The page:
Archiver > GENEALOGY-DNA > 2005-06 > 1118961756

From: "Glen Todd" <>
Subject: RE: [DNA] R1b Hispanic?
Date: Thu, 16 Jun 2005 16:42:36 -0600
In-Reply-To: <>

> Maybe I'm missing something, but shouldn't Spanish surnamed
> Hispanics be R1b, which according to the chart, originated
> in the Iberian peninsula?

Yes, no, and maybe.

The problem is that Hispanics aren't a single ethnicity at all, but a recent
mixture of at least four (Northern European, Mediterranean - with a little
bit of Jewish admixture, Native American, and African). Percentages of
these can vary greatly within the generic class - and do. Additionally
(Hispanic Projects person - please correct me if I'm oversimplifying),
surnames frequently did not follow strict genetic lines; peones might have
given the name of the patron when first asked at a time when surnames were
not common among the lower classes, and slaves very often would have. The
same surname could be Scandinavian 'I', Continental 'R1b', Mediterranean,
African, or NA. My former team commander is named Garcia, and (at least
according to him) he's a Yaqui Indian and doesn't like being called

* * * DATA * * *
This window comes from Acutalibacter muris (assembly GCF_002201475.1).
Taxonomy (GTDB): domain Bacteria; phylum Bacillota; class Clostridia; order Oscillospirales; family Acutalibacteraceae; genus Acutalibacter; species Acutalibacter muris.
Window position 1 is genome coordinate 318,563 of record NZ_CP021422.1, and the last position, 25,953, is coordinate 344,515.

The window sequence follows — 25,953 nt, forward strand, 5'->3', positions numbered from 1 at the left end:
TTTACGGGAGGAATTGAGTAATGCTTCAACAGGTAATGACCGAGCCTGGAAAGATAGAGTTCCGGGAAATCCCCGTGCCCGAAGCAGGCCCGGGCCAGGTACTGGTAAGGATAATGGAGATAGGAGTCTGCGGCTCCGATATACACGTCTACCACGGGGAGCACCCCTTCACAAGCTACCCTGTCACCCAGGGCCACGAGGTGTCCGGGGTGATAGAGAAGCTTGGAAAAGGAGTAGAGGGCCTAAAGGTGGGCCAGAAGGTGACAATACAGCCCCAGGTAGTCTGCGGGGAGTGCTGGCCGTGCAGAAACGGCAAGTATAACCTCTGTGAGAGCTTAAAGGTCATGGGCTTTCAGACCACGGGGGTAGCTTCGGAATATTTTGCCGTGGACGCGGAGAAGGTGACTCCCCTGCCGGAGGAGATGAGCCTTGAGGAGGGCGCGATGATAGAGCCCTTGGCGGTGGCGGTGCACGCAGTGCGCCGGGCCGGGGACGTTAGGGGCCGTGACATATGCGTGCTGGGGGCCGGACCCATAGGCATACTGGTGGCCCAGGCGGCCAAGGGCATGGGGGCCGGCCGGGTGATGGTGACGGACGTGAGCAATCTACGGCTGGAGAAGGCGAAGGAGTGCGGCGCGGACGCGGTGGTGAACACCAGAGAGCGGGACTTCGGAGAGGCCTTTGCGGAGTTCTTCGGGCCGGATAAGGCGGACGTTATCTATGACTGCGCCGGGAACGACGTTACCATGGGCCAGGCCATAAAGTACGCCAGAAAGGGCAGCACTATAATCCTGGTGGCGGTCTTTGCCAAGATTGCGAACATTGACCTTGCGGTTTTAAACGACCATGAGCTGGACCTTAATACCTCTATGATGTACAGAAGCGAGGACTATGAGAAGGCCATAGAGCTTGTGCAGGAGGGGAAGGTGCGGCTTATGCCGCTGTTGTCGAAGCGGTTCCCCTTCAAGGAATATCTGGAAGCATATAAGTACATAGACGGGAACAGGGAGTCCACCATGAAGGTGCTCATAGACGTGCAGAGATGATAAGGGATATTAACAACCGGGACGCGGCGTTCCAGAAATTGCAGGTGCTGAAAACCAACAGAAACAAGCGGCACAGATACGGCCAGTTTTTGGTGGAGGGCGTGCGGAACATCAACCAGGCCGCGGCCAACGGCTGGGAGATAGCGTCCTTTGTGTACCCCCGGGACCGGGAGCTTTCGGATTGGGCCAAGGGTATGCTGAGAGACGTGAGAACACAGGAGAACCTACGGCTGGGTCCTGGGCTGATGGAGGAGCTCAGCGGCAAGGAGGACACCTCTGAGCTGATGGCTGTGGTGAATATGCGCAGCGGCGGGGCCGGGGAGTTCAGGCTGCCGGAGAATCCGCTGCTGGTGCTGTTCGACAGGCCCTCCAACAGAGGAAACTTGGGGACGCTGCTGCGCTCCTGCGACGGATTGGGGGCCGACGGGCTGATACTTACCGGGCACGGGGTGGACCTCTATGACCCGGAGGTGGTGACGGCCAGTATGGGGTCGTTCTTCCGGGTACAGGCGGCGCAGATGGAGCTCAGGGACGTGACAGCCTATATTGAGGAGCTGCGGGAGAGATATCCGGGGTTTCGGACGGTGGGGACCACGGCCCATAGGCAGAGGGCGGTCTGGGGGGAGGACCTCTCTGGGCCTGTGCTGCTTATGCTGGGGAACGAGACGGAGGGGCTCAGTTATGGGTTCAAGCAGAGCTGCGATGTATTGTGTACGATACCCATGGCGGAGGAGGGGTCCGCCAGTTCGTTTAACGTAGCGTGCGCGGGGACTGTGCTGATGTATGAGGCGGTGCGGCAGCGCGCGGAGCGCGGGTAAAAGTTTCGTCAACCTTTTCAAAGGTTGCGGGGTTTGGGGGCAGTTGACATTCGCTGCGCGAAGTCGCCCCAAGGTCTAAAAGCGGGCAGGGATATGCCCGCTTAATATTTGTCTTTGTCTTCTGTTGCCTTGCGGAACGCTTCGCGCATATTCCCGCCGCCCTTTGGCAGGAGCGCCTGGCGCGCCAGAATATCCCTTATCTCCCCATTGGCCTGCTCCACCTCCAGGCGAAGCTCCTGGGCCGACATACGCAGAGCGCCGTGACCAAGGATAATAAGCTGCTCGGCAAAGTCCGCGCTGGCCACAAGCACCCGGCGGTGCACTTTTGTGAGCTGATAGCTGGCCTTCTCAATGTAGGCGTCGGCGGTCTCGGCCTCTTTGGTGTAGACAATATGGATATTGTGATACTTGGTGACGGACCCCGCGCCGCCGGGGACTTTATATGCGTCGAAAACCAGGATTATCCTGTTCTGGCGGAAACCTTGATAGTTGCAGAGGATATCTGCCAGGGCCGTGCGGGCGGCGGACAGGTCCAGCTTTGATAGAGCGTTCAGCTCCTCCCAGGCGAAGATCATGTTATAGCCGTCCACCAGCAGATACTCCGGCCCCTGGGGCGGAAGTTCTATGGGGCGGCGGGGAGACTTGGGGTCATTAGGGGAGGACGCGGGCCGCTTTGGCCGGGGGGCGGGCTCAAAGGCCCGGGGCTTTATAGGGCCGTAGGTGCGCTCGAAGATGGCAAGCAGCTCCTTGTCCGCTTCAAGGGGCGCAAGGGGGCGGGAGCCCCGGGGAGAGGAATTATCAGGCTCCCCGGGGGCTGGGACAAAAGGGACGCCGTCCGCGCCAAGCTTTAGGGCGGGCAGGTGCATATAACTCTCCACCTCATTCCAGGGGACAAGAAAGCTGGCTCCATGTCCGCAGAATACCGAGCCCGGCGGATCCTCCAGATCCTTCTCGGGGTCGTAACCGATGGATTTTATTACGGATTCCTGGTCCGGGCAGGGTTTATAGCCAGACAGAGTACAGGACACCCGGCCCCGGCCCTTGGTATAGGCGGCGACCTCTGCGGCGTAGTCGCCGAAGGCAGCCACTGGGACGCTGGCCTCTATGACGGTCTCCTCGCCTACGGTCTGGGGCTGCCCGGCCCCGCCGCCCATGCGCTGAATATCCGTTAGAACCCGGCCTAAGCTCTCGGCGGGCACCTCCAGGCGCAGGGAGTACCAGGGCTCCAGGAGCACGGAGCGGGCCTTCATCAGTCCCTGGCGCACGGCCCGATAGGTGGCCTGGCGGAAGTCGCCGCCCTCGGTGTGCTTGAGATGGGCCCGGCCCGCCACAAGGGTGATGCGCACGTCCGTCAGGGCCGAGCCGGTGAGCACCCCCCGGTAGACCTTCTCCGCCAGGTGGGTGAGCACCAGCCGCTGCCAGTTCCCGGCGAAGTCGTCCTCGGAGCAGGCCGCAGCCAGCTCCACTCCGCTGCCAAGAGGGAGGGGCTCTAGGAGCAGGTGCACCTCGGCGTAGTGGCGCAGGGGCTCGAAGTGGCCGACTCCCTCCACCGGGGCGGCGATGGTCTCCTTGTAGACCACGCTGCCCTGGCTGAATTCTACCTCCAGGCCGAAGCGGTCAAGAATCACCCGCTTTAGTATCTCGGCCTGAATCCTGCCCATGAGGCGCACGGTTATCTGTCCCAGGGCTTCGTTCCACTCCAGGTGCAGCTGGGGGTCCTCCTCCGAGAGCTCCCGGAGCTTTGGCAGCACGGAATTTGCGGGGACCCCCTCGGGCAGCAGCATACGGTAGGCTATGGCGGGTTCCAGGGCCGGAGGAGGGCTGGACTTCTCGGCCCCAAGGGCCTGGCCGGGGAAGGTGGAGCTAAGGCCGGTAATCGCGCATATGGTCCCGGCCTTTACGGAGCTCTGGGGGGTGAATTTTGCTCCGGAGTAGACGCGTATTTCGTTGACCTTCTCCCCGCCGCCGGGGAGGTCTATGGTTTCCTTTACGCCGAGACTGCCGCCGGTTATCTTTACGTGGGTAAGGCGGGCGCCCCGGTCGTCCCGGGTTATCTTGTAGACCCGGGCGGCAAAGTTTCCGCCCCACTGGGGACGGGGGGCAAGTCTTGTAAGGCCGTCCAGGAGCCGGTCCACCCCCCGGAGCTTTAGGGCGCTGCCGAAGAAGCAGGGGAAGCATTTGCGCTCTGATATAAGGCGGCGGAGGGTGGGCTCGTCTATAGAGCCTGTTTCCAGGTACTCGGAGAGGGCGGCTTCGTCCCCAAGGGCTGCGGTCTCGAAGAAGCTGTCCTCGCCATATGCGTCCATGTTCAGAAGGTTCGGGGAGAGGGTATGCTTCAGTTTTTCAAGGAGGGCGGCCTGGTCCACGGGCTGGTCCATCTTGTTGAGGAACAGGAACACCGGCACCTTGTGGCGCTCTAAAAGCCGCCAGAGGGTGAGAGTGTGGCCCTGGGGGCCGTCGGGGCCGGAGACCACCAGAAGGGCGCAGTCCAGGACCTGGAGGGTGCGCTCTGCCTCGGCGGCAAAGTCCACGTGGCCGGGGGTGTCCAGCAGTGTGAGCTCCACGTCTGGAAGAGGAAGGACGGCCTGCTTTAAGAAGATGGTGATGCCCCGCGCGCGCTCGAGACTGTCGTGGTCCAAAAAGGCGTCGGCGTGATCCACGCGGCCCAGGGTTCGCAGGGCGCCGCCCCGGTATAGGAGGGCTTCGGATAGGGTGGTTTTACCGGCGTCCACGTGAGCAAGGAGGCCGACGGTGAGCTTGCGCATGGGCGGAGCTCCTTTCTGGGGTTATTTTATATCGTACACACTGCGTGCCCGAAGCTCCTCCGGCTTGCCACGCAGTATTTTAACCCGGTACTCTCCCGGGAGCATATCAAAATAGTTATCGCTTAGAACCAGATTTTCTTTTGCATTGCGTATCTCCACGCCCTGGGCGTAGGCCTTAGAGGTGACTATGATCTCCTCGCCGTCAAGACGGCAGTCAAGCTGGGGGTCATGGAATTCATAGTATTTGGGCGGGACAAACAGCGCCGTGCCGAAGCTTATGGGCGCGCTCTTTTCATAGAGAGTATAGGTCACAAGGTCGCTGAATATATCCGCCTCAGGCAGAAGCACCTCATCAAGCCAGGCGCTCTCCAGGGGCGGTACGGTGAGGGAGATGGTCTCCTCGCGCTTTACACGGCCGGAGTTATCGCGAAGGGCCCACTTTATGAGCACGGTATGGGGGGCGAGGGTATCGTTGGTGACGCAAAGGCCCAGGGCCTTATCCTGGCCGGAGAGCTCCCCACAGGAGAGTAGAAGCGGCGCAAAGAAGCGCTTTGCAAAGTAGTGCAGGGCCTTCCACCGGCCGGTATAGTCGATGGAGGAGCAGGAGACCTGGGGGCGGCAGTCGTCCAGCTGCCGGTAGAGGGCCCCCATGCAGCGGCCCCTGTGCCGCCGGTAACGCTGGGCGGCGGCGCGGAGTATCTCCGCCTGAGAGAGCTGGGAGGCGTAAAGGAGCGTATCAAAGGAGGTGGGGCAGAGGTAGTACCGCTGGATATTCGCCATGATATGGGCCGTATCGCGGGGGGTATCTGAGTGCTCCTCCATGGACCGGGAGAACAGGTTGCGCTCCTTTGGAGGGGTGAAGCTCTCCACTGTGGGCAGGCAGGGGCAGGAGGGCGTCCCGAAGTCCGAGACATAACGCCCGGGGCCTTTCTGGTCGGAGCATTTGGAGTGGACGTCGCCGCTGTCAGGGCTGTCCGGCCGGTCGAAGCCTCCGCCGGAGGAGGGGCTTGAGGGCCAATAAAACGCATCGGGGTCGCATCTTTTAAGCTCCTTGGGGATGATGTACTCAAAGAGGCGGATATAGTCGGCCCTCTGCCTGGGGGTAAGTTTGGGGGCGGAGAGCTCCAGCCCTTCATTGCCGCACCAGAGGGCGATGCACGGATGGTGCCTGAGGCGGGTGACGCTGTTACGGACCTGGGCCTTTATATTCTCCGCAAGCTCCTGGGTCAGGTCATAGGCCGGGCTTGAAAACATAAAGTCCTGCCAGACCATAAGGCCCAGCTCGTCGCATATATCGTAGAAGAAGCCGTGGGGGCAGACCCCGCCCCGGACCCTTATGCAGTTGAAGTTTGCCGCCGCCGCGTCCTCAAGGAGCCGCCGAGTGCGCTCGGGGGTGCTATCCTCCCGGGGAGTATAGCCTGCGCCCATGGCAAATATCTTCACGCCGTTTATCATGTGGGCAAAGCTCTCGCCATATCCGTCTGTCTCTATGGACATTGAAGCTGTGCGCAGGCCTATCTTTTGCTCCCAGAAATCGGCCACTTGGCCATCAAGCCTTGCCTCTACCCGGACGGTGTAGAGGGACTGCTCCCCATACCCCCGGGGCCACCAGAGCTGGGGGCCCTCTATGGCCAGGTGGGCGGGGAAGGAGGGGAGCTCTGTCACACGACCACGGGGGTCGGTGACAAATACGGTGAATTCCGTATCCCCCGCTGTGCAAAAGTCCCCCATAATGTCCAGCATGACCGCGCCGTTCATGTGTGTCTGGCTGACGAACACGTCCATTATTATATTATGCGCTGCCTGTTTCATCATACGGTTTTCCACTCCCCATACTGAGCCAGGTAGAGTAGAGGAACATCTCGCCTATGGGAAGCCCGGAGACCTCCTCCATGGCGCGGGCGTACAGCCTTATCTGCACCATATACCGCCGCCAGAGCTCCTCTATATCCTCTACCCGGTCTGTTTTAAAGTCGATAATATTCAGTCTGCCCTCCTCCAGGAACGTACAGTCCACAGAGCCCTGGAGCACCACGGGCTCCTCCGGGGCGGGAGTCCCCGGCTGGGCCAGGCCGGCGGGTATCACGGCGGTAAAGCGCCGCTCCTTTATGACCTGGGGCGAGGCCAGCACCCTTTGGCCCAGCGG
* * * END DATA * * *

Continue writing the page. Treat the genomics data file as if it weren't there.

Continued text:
'Hispanic' at all.

For another, similar example, I'm also very interested in the American Civil
War (particularly the Massachusetts units). My surname - Todd - is of Old
English/Old Norse origin and is essentially exclusively either R1b or I in
the Todd Families DNA Project. Yet, it shows up several times in the
enlisted rosters of USCT (United States Colored Troops) units from
Massachusetts. (USCT units were negro enlisted men with 'white'
officers.) While it is possible that some of these were 'wrong side of
the blanket' descendants, it is more likely (especially given consistency
with census and vital records) that the surname was 'acquired' in this way.
(Unfortunately, we have not yet found any male line descendants of these men
to test.)

In other words, surname alone can NOT be used as a guide to haplogroup.


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